There is a frightening but fascinating article over in the Washington Post this week. In Professor: A disturbing story about the influence of the Koch network in higher education, Valerie Strauss presents an essay by “Matthew J. Garcia, who was the director of Arizona State University’s School of Historical, Philosophical and Religious Studies from 2012 to 2017.” The operative word there being “was.” He left Arizona State for Dartmouth after “the establishment of the School of Civic and Economic Thought and Leadership. He is now a professor of history and Latin American, Latino and Caribbean studies at Dartmouth.”
Why did he leave after opening of a new school? Because it wasn’t a new school. It was a front for a Koch Brother ultra-Rightist operation meant to indoctrinate young people in “libertarian” (i.e., plutocratic) ideology. Or, to put it another way, the whole point of the “School” was to brainwash as many people as quickly as possible.
It was for that reason that Garcia quit in disgust (no easy decision in an age when academic jobs are few and far between). But, he says, he had to do it. “The entire affair sickened me as I watched it unfold,” he writes. “When I raised concerns with fellow administrators and discussed the consequences of the new school with my faculty, a dean accused me of ‘making war’ against the president. The experience disillusioned me about ASU and led me to take a faculty position elsewhere. Since my departure, ASU’s faculty senate has mostly submitted to these incursions.”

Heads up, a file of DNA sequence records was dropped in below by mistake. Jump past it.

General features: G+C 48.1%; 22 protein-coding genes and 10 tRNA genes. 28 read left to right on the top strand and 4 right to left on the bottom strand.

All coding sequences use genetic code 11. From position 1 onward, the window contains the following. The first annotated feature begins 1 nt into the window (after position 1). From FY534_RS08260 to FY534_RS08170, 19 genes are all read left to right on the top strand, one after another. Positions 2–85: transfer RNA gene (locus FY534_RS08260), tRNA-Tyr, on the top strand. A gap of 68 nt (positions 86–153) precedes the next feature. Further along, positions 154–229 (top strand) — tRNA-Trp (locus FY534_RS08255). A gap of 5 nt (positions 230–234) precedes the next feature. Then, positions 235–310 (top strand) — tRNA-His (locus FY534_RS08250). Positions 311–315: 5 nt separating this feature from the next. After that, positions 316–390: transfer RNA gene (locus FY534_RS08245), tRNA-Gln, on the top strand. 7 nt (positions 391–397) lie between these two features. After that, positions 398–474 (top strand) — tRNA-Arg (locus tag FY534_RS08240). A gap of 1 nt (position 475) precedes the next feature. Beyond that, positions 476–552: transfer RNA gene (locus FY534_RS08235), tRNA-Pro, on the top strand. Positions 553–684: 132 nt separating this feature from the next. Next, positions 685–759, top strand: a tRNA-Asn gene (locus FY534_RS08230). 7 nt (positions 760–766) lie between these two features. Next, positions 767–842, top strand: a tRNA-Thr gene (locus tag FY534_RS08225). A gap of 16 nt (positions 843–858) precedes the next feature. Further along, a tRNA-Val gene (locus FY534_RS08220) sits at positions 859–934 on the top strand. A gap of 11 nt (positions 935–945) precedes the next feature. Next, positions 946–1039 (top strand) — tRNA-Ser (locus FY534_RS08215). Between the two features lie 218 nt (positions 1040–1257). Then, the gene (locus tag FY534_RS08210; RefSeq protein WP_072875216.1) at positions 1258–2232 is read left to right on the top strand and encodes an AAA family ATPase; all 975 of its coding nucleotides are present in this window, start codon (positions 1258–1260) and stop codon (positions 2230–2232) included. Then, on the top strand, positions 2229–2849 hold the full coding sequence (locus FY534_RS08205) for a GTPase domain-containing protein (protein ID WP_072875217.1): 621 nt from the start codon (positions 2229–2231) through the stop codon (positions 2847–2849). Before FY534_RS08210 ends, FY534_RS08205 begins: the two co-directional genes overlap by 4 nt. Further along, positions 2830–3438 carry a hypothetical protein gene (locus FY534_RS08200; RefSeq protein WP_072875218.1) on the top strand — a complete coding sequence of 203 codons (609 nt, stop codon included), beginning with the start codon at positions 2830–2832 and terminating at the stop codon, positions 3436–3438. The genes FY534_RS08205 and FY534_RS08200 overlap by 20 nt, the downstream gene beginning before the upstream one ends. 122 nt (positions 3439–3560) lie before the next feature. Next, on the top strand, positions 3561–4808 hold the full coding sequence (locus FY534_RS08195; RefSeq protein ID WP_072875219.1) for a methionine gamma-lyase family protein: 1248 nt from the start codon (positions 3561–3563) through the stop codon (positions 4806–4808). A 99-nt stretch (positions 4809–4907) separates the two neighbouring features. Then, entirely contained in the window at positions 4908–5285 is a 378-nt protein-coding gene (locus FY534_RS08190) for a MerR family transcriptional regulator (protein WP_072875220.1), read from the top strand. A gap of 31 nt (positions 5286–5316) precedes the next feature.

He also points out that things like the Koch Brother’s pseudo-school, which is part of a much larger effort on the part of the Far Right and its Dark Money Overlords, is almost fantastically dangerous to education in general, and to the arts and sciences in particular. “The creation of ideologically driven schools such as the School of Civic and Economic Thought and Leadership at taxpayer expense bodes ill for public universities,” he says. “It signals an intentional new front in the culture wars to undermine the foundations of the humanities and social sciences as we know them.”
There is some good news, though. Apparently, there is starting to be some push back as humanists and other academics realize just what kind of strings come attached to Koch money. “Yet, encouragingly, faculty elsewhere, including at the University of Utah and the University of Arizona, have begun to raise strenuous objections to this kind of circumvention of standard governance and tampering with curriculum by wealthy donors and allied state legislators that seek to use public universities as an incubator for the next generation of partisan politicians,” he says.
So, once again, we face the grim reality. You can take Koch money if you want, but it comes at the price of your soul. And this is as true in the academe as it is everywhere. You cannot court the corrupt with out being corrupted yourself.
The Little Professor